X-Message-Number: 7736
Date: Sun, 23 Feb 1997 11:30:50 -0500
From: Mark Mugler <>
Subject: Best use of my life extension and cryonics dollars

Although I suppose that I am years behind others in my thinking, I would
like to broach the topic of the best use of one's life extension and
cryonics dollars.

The alternative investments include personal life extension,
cryopreservation research, local biostabilization capability (portable
ice bath, thumper, meds, etc.), personal survival technology (wrist
pulse monitors, motion detectors, etc.), and life insurance above the
minimum, ignoring for the moment nanotech research, which has no

It seems that, while one is young or middle aged and healthy, personal
life extension and cryopreservation research are the best investments. 
One could argue for investing all one's free dollars in life extension
in the hopes of avoiding admittedly risky cryopreservation altogether. 
On the other hand, an argument could be made that as one ages the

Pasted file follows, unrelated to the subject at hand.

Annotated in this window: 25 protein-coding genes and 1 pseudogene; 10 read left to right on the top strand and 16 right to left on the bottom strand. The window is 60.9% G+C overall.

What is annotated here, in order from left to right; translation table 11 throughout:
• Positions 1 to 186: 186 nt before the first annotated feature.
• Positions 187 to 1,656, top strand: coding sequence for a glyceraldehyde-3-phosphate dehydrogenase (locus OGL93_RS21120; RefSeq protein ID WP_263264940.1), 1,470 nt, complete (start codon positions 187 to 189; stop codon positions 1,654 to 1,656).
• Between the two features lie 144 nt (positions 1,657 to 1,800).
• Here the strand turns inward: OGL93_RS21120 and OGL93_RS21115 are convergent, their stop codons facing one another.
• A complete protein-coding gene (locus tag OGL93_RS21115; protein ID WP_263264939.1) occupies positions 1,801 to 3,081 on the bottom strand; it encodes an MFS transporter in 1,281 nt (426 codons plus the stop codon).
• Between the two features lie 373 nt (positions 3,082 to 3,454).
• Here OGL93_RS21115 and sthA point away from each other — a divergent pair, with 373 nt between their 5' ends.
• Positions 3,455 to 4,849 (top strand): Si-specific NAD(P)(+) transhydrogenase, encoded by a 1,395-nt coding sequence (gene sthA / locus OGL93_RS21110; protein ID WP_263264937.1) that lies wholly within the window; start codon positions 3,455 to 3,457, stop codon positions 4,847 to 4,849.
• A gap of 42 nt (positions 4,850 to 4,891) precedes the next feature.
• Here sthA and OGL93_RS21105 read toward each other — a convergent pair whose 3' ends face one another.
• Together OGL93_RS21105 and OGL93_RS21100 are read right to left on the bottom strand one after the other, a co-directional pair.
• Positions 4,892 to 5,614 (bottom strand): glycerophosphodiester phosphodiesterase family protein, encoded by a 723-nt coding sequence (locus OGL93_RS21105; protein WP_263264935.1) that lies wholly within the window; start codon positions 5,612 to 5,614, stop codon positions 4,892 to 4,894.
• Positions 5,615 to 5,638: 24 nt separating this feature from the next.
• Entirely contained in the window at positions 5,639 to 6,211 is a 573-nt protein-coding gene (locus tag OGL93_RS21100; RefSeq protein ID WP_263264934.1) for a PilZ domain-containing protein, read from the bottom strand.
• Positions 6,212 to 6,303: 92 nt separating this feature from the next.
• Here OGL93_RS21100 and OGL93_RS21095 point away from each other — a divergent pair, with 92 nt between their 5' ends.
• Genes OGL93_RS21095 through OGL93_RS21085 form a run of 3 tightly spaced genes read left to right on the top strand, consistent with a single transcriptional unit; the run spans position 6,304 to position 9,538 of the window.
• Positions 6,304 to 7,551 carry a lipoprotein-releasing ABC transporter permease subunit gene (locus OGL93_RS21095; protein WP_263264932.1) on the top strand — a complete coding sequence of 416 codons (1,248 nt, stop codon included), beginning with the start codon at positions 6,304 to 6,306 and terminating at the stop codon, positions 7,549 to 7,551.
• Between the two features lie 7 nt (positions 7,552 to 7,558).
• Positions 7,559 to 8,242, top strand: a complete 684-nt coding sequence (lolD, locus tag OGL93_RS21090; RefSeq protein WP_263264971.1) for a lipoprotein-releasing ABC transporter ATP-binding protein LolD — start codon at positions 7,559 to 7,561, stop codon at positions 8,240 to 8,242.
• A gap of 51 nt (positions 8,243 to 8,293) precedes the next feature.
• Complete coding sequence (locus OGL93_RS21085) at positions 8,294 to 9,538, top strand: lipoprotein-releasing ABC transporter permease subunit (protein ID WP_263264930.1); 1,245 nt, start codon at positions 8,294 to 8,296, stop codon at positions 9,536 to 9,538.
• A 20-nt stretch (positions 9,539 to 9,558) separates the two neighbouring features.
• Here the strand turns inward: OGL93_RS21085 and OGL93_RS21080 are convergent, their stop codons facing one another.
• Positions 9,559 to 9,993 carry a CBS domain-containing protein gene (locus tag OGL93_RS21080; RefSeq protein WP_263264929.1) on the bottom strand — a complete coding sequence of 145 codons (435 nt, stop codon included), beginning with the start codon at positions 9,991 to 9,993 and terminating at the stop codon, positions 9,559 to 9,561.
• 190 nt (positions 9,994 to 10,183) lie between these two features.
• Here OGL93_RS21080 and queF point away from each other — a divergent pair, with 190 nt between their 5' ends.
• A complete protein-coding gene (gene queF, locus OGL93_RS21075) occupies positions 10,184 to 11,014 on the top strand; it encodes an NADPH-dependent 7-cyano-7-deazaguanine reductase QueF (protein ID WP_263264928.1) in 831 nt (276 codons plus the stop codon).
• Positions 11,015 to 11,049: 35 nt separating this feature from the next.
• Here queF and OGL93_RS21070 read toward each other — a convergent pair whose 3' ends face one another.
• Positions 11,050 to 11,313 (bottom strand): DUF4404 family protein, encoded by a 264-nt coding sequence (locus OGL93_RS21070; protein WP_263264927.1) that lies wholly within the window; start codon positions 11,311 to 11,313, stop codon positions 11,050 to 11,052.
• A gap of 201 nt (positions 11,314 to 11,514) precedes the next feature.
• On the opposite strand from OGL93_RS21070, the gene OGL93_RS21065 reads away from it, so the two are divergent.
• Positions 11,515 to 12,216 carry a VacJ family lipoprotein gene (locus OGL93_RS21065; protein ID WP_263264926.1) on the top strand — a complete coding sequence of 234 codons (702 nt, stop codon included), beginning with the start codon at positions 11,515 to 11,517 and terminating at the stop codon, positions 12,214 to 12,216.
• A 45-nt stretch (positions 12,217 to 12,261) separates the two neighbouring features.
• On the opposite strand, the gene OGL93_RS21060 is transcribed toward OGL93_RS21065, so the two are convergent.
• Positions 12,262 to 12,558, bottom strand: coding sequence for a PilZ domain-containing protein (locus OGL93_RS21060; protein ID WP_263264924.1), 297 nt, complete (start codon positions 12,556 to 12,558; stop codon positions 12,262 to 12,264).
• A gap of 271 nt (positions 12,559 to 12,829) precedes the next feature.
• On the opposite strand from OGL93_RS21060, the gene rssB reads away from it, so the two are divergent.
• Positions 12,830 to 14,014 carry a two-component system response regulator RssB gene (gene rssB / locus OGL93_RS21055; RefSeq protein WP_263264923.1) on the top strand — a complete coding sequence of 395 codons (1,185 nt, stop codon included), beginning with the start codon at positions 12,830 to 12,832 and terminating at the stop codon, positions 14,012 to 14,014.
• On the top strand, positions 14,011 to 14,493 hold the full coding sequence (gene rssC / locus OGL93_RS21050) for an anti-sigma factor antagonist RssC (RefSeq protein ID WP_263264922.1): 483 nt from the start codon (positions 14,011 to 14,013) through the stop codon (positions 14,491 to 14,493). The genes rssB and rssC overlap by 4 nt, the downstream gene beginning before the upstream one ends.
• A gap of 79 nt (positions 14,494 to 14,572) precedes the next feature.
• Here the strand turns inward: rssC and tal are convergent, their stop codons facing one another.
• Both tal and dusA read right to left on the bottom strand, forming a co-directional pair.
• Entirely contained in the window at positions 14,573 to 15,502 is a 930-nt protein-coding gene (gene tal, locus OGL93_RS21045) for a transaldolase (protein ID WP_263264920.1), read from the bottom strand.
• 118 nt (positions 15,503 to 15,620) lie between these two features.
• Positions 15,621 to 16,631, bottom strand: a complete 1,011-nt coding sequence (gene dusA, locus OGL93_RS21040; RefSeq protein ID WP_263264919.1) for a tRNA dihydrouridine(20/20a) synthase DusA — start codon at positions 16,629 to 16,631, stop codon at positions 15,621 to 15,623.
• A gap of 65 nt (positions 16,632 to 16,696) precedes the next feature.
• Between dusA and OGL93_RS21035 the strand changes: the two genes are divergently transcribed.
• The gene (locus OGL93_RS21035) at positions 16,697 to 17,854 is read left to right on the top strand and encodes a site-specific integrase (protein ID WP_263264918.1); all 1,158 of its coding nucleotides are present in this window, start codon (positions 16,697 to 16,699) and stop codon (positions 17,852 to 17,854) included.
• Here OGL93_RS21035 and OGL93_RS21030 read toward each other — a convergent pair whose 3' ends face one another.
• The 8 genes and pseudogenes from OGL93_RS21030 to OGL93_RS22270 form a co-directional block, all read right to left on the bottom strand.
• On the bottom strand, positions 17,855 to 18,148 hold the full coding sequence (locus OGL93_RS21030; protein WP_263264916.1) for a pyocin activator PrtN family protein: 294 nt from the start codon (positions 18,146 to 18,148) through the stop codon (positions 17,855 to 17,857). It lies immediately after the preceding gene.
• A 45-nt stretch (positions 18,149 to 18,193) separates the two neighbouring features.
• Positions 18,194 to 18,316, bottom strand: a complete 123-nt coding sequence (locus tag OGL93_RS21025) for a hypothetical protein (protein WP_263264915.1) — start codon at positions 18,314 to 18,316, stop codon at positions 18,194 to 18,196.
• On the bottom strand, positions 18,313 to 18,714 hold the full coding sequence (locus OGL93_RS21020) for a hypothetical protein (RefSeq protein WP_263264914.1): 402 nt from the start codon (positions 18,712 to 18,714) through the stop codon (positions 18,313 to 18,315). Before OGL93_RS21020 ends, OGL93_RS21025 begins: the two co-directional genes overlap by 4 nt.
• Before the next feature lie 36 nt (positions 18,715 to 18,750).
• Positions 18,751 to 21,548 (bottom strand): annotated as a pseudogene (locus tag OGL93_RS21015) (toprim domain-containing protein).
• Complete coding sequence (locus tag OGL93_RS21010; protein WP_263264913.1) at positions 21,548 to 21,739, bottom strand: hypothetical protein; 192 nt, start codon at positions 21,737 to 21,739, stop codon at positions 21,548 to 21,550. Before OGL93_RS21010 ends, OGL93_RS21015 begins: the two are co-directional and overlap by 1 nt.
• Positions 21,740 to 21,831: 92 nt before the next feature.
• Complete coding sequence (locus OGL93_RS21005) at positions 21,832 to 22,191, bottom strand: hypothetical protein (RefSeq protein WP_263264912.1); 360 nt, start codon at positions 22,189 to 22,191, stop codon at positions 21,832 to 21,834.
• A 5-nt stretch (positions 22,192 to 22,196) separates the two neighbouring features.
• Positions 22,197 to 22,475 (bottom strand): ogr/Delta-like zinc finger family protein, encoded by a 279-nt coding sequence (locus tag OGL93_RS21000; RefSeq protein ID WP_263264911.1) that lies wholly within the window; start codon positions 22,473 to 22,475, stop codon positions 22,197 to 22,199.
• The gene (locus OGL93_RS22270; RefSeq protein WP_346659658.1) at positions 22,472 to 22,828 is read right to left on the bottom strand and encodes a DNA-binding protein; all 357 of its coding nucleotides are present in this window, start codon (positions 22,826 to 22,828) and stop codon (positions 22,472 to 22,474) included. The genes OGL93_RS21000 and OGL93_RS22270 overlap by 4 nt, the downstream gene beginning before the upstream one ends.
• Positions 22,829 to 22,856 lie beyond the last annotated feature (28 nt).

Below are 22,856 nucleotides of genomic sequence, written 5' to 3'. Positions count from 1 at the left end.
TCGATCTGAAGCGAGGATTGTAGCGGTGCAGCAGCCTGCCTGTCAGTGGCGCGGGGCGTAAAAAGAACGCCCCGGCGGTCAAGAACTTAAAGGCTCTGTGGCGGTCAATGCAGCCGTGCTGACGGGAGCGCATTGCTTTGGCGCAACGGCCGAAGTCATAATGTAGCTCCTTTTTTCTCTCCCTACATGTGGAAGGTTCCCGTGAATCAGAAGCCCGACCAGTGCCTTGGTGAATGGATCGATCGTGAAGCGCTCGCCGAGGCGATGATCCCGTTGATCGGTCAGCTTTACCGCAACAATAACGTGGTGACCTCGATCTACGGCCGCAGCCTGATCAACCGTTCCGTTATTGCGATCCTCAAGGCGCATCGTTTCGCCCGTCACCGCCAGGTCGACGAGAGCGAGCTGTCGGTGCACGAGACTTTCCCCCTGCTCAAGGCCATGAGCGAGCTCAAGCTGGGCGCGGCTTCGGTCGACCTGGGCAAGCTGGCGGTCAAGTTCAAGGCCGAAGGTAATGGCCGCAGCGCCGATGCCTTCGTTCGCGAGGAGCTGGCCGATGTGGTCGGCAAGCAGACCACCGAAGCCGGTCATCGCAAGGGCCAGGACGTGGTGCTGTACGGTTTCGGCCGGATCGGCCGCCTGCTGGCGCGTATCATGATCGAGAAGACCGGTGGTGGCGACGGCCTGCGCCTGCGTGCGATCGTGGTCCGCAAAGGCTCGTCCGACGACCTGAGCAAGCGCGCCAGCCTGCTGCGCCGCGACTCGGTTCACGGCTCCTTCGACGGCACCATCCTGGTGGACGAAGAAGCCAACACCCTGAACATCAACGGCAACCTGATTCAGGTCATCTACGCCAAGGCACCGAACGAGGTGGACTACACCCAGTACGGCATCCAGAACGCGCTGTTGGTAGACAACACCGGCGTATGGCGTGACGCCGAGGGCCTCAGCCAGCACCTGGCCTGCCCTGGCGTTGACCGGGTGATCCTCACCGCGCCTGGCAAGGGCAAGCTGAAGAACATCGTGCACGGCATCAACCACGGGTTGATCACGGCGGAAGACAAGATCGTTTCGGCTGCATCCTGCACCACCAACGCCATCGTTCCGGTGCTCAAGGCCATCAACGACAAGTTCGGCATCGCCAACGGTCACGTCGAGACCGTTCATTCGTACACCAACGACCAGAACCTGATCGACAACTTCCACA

returns on personal life extension diminish while the returns on
cryopreservation research remain very high, judging by certain recent

The greater your risk of dying, the better you want local
biostabilization capability and personal survival technology to be. 
I'll bet that there is a large cohort of Baby Boomers among cryonicists
for whom local capability and personal survival technology will become
more important in the decades to come.

As long as the minimum cryopreservation fee is taken care of, it seems
that anything above that, to finance your coming out party and maybe the
research needed to make that happen, can be provided through your will.
On the other hand, insurance is cheap and available when you are

Being a Boomer myself, I guess I will put my limited dollars in research
and personal life extension, insurance for the current minimum plus
anticipated inflation while I can still get insurance, and rudimentary
local capability, and defer investing in other aspects of local
capability (such as perishables) and personal technology.  Oh, and I'll
cross my fingers.

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